courtesy of Naxos of America
During my student days, Camille Saint-Saëns never seemed to get a fair shake. It was fashionable to dismiss him as a reactionary for his opposition to both the Impressionists and those seeking to get away from the tonal center. Nevertheless, his students included Gabriel Fauré, who was viewed as a trailblazer by the more adventurous French composers of the early twentieth century. Saint-Saëns was also a vigorous advocate of many of his own “modern” contemporaries, including Robert Schumann, Franz Liszt, and Richard Wagner. However, none of that seemed to signify in any of the classes I attended. Instead, there were throw-away jibes about the virtuoso excesses of his concertante music and the unabashed bombast of his third (“Organ”) symphony.
This Friday Naxos will release an album that demonstrates that, even when working with a full orchestra, Saint-Saëns could serve up a level of intimacy that was not often encountered during the late nineteenth and early twentieth centuries. Jun Märkl, whom I recently cited for the nine-CD box of the “complete orchestral works” of Claude Debussy, which Naxos released in February of 2012, conducts the Basque National Orchestra, where, at the time this new album was recorded, he was serving as Chief Conductor. As should be expected, Amazon.com is currently processing pre-orders.
I must confess that I was drawn to this album by a ring of familiarity with its opening selection, the Opus 60 Suite algérienne, whose third movement was composed during a visit to Algeria in 1875, followed by the remaining three movements composed during the summer of 1880. Saint-Saëns wrote out brief programmatic descriptions for each of these movements; but I was unaware of any of that when I first encountered the final movement, “Marche militaire française.” That encounter was in a high school band, and it was replete with all the bombast that so offended the teachers I encountered after leaving high school. As I recall, it was also appropriated for one of the “news discussion” programs on television, the “hangout” for what Calvin Trillin liked to call the “Sabbath-Day gasbags.”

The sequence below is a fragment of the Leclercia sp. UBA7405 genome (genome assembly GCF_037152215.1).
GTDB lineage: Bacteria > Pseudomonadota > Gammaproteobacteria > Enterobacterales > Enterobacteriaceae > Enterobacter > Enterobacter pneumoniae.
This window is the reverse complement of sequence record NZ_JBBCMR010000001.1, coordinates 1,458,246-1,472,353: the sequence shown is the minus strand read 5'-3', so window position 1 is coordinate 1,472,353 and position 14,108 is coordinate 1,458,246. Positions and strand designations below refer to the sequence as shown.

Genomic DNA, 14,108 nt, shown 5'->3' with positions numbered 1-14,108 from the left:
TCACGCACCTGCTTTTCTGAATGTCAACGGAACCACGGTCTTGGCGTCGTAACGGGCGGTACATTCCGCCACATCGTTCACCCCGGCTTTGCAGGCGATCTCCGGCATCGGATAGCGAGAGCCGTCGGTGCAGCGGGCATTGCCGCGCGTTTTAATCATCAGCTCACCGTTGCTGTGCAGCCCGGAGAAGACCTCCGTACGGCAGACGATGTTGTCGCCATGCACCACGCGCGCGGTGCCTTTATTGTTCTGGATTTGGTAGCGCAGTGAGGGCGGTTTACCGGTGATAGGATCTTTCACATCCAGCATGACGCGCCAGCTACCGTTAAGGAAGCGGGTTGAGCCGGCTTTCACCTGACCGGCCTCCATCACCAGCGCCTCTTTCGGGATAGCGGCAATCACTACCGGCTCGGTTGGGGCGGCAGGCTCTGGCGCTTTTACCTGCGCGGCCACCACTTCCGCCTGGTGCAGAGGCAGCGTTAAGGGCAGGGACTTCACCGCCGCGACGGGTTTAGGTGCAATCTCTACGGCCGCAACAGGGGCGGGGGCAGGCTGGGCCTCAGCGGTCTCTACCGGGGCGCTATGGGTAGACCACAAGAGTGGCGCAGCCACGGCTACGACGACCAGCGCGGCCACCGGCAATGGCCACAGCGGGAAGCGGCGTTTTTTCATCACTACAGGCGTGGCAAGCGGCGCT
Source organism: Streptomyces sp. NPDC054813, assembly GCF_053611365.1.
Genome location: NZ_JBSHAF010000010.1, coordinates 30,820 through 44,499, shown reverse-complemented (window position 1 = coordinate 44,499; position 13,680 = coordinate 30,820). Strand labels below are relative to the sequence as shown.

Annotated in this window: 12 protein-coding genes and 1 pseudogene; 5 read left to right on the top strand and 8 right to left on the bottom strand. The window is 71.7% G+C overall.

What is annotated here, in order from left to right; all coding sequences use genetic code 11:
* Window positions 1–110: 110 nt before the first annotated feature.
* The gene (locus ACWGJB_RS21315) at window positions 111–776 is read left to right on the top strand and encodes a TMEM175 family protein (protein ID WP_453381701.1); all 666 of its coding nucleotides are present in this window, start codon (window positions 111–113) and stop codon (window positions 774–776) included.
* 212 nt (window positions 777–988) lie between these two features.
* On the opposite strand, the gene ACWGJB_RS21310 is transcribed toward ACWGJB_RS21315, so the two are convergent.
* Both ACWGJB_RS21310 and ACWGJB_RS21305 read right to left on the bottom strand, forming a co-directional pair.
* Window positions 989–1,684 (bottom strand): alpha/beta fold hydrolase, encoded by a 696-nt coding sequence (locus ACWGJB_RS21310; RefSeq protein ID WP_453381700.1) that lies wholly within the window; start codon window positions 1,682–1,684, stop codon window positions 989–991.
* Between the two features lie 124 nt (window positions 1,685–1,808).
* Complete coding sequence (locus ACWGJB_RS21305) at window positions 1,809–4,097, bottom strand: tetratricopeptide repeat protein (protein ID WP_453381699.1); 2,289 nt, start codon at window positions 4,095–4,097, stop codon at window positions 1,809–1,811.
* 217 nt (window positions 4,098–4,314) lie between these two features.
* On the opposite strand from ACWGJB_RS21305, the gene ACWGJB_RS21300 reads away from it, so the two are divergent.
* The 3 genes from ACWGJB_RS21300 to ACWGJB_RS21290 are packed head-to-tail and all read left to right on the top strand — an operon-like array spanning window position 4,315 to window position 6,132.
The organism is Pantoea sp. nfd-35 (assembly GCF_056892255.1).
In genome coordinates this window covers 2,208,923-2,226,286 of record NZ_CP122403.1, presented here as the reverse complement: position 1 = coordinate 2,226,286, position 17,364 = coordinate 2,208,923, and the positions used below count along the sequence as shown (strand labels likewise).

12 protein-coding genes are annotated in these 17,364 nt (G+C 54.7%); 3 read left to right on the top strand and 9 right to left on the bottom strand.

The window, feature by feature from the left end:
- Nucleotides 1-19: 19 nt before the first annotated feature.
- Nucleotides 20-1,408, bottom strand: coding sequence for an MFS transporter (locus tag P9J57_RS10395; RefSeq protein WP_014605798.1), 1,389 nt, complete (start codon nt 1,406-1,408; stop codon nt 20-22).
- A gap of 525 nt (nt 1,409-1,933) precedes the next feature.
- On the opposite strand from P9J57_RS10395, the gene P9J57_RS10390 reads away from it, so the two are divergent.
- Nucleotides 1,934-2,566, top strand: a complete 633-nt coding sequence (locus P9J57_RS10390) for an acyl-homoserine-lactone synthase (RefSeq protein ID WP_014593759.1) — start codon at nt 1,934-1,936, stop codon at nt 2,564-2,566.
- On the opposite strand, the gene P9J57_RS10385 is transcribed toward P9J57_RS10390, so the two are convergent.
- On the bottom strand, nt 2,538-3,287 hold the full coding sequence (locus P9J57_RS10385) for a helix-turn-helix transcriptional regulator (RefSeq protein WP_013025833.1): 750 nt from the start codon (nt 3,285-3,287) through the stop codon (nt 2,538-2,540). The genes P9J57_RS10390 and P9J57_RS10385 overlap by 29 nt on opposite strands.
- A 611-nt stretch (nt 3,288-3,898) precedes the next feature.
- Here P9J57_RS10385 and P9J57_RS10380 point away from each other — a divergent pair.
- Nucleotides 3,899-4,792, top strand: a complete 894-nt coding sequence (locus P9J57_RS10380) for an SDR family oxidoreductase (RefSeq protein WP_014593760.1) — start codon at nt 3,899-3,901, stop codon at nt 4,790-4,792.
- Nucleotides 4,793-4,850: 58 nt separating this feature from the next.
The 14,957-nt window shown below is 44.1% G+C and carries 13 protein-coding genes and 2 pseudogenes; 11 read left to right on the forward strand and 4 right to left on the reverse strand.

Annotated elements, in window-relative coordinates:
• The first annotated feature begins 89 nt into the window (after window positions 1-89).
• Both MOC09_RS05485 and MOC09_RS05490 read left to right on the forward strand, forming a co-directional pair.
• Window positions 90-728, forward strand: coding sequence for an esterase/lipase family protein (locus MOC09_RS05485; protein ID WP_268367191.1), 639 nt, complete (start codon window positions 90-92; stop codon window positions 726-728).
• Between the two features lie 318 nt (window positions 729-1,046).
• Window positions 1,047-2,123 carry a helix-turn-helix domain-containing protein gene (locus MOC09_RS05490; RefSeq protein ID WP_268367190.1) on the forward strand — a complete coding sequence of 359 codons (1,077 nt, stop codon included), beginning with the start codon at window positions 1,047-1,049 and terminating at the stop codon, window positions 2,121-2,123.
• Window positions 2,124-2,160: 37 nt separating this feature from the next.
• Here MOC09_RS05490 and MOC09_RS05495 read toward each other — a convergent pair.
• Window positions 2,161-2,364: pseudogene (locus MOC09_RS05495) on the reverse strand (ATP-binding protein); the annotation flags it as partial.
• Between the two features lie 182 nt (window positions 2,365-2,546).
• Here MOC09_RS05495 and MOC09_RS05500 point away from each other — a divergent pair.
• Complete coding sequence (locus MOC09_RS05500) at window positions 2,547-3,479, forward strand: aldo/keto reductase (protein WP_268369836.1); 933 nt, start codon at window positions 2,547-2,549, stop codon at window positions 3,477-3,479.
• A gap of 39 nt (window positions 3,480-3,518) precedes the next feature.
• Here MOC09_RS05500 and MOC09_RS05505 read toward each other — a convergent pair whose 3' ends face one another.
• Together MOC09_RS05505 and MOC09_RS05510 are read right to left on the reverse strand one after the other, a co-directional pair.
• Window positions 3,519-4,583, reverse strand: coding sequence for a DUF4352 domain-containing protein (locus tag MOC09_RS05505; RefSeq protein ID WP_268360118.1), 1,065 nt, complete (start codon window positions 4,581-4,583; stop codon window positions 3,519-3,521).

Listening to Märkl’s performance, I was pleasantly surprised to discover that the original orchestral setting was about as distant from a blaring high school band as one could get. Instead, each of the four movements provides its own expression of how much Saint-Saëns loved his visits to Algeria. Indeed, the music is so affectionate that it is easy to overlook the extent to which the Algerians never thought much of France as a colonial power!
Similar affectionate spirits can be found in the other two suites that Märkl recorded, Opus 49, which is an orchestration of music originally written for harmonium, and the orchestra version of the Opus 16 suite for cello and piano. (The cello soloist for the latter is Guillermo Pastrana.) The album then concludes with the Opus 15 serenade in E-flat major in an orchestral transcription of the original chamber music score, written for the unlikely combination of piano, harmonium, violin, and viola (or cello).
Taken as a whole, the album is a delightful reminder that even music from the nineteenth century did not always have to plumb profound depths but could be enjoyed for far simpler pleasures.